She foon perceived that where thefe golden goddeffes appeared, neither birth, nor elegance, nor civility, had any power of attraction, that every art of entertainment was devoted to them, and that the great and the wife courted their regard.
The defire after wealth was raifed yet higher by her mother, who was always telling her how much neglect fhe fuffered for want of fortune, and what diftinctions if she had but a fortune her good qualities would obtain. Her narrative of the day was always, that Floretta walked in the morning, but was not fpoken to because fhe B b had
had a small fortune, and that Floretta danced at the ball better than any of them, but nobody minded her for want of a fortune.
This want, in which all other wants appeared to be included, Floretta was refolved to endure no longer, and came home, flattering her imagination in fecret, with the riches which fhe was now about to obtain.
On the day after her return, fhe walked out alone to meet lady Lilinet, and went with her to the fountain: riches did not tafte fo fweet as either beauty or fpirit, and therefore she was not immoderate in her draught.
When they returned from the cavern, Lilinet gave her wand to a fairy that attended her, with an order to Conduct Floretta to the black rock.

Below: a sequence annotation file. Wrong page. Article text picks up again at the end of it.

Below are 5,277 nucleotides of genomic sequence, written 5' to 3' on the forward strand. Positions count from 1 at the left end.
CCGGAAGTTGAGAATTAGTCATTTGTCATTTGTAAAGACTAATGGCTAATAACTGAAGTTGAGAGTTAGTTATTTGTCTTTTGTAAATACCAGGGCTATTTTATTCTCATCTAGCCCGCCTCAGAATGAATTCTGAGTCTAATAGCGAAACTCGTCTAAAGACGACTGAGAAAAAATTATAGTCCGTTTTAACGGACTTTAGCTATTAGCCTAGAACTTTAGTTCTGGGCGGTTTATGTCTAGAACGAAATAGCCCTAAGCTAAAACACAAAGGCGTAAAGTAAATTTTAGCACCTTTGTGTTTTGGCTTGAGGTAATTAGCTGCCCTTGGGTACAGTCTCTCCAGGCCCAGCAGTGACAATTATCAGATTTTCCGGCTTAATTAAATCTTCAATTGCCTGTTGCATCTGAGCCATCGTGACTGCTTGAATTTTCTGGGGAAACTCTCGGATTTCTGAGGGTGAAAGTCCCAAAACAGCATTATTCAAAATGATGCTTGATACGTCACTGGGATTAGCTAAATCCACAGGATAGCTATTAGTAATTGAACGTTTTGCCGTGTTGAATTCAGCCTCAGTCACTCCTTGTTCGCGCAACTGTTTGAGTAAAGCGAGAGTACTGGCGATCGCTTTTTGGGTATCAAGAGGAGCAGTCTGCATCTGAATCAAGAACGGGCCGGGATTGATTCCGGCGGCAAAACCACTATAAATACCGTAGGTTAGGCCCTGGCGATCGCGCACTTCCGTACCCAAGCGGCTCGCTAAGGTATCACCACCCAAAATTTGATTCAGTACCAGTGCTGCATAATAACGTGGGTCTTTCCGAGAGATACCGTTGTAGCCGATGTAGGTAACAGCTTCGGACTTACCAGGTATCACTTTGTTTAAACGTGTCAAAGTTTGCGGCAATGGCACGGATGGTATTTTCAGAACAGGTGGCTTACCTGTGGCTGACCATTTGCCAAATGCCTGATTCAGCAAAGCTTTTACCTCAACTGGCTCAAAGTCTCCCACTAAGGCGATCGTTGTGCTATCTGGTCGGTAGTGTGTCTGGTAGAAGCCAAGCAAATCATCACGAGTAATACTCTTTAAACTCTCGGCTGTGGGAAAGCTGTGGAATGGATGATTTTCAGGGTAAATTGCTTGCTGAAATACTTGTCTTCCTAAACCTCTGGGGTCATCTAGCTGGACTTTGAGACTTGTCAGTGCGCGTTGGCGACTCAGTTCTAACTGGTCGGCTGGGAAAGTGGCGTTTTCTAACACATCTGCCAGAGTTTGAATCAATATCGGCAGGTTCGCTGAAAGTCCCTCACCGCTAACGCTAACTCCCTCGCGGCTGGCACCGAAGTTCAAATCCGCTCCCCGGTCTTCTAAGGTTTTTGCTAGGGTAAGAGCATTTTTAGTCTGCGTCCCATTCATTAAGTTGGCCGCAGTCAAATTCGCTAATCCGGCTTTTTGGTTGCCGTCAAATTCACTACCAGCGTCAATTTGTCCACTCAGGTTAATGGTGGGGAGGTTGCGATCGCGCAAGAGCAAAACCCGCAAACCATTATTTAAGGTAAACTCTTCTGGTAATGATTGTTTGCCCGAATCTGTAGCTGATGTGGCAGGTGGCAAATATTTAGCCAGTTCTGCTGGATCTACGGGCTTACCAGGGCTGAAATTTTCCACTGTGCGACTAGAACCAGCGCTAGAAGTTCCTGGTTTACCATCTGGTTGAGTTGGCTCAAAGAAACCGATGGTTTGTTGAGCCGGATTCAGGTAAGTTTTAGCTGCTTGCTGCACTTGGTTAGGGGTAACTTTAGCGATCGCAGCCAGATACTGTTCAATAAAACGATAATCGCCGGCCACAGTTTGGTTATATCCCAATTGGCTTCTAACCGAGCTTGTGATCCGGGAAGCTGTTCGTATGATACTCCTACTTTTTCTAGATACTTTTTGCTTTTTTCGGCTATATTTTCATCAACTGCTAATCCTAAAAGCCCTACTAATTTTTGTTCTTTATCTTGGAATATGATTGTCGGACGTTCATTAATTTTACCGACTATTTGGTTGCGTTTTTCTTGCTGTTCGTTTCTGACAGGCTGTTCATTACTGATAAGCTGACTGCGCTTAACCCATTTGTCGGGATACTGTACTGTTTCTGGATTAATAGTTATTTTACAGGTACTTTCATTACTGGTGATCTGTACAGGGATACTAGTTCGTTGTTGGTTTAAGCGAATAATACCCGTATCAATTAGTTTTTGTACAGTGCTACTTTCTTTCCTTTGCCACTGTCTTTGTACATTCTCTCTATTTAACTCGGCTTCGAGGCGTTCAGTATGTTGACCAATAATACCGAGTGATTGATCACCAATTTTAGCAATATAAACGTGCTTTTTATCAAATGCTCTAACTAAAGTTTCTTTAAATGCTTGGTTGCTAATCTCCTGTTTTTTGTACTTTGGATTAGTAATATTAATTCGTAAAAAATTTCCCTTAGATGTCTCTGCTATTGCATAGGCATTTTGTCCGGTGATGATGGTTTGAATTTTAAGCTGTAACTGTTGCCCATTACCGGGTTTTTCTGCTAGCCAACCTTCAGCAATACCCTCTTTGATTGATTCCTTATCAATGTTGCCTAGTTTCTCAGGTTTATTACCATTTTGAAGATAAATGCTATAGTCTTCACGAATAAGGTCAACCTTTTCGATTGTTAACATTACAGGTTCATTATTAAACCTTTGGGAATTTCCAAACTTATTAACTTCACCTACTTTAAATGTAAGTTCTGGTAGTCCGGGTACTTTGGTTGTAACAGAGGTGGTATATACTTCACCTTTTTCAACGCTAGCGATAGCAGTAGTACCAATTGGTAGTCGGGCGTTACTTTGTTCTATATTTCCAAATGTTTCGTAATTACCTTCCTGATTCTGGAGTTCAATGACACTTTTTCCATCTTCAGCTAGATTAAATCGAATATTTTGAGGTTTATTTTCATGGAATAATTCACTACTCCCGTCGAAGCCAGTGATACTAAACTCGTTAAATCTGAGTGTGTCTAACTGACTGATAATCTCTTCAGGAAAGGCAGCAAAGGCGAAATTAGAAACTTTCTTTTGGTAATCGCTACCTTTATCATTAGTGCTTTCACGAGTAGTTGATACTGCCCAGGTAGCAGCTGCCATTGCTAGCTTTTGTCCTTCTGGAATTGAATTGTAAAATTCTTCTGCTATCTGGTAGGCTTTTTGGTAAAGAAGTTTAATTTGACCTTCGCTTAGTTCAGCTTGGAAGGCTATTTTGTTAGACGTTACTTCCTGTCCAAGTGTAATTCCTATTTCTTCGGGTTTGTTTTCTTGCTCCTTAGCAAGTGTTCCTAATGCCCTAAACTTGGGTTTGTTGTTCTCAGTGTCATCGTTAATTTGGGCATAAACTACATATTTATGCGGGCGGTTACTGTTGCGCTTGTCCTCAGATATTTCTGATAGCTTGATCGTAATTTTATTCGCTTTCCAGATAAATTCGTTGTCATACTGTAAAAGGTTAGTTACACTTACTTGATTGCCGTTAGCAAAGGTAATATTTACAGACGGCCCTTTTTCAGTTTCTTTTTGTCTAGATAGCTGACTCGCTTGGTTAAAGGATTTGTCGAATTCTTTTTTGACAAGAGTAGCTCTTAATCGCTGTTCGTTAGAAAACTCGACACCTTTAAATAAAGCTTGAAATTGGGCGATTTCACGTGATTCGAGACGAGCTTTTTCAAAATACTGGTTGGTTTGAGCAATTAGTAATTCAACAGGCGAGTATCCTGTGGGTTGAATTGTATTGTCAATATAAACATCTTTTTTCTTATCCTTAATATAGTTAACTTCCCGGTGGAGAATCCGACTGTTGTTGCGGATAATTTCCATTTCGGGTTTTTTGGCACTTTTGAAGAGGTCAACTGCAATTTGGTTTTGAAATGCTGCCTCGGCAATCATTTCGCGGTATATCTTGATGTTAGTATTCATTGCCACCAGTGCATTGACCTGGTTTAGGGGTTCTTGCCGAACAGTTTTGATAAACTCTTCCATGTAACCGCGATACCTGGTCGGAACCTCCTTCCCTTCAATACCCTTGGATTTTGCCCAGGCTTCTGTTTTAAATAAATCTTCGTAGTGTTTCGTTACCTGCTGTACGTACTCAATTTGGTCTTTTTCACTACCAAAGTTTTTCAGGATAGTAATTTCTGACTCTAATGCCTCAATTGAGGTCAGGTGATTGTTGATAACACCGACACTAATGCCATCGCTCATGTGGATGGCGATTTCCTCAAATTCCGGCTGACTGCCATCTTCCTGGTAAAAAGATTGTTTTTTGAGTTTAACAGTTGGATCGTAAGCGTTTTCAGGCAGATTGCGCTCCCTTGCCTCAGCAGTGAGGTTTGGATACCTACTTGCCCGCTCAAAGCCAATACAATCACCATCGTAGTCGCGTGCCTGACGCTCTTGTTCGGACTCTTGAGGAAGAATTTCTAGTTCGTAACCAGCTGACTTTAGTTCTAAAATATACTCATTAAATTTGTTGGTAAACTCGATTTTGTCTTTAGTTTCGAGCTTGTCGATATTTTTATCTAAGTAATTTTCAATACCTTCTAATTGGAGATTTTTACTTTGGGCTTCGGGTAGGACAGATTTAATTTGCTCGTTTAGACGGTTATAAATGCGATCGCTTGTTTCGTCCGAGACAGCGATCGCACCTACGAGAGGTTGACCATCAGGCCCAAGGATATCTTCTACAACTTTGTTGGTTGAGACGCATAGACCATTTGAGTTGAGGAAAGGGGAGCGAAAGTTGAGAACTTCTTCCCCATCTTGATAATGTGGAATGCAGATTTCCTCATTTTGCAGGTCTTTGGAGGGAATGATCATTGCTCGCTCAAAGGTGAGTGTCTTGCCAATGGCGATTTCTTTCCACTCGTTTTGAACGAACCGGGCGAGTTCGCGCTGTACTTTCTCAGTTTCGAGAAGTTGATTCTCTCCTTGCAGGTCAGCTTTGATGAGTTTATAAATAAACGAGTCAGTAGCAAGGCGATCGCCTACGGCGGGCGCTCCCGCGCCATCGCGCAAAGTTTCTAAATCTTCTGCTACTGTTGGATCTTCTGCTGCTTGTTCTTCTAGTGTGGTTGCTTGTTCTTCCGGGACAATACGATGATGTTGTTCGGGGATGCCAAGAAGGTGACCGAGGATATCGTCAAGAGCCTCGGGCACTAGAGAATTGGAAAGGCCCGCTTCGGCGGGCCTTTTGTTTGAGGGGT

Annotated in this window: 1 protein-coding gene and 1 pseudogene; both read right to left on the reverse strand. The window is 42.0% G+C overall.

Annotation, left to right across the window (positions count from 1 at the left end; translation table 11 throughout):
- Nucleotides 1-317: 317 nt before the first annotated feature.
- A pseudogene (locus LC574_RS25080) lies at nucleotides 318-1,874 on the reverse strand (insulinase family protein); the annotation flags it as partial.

The way was not long, and they foon came to the mouth of a mine in which there was a hidden treasure, guarded by an earthy fairy, deformed and fhaggy, who opposed the entrance of Floretta, till he recognized the wand of the lady of the mountain. Here Floretta faw vaft heaps of gold and filver, and gems, gathered and repofited in former ages, and entrusted to the guard of the fairies of the earth. The little fairy delivered the orders of her mistress, and the furly fentinel promised to obey them.
Floretta, wearied with her walk, and pleased with her fuccefs, went home to reft, and when the waked in the morning, first opened her eyes upon a cabinet of jewels, and looking into her drawers and boxes, found them filled with gold.
Floretta was now as fine as the fineft. She was the first to adopt any expensive fashion, to fubfcribe to any
pompous entertainment, to encourage any foreign artist, or engage in any frolic of which the coft was to make the pleasure.
She was on a fudden the favourite of every place. 55 Report made her wealth thrice greater than it really was, and wherever the came, all was attention, reverence and obedience. The ladies who had formerly flighted her, or by whom she had been formerly careffed, gratified her pride by open flattery and private murmurs. She sometimes overheard them railing at upftarts, and wondering whence fome people came, or how their expences were supplied. This incited her to heighten the splendor of her dress, to increase the number of her retinue, and to make fuch propofitions of coftly schemes, that her rivals were forced to defift from contest.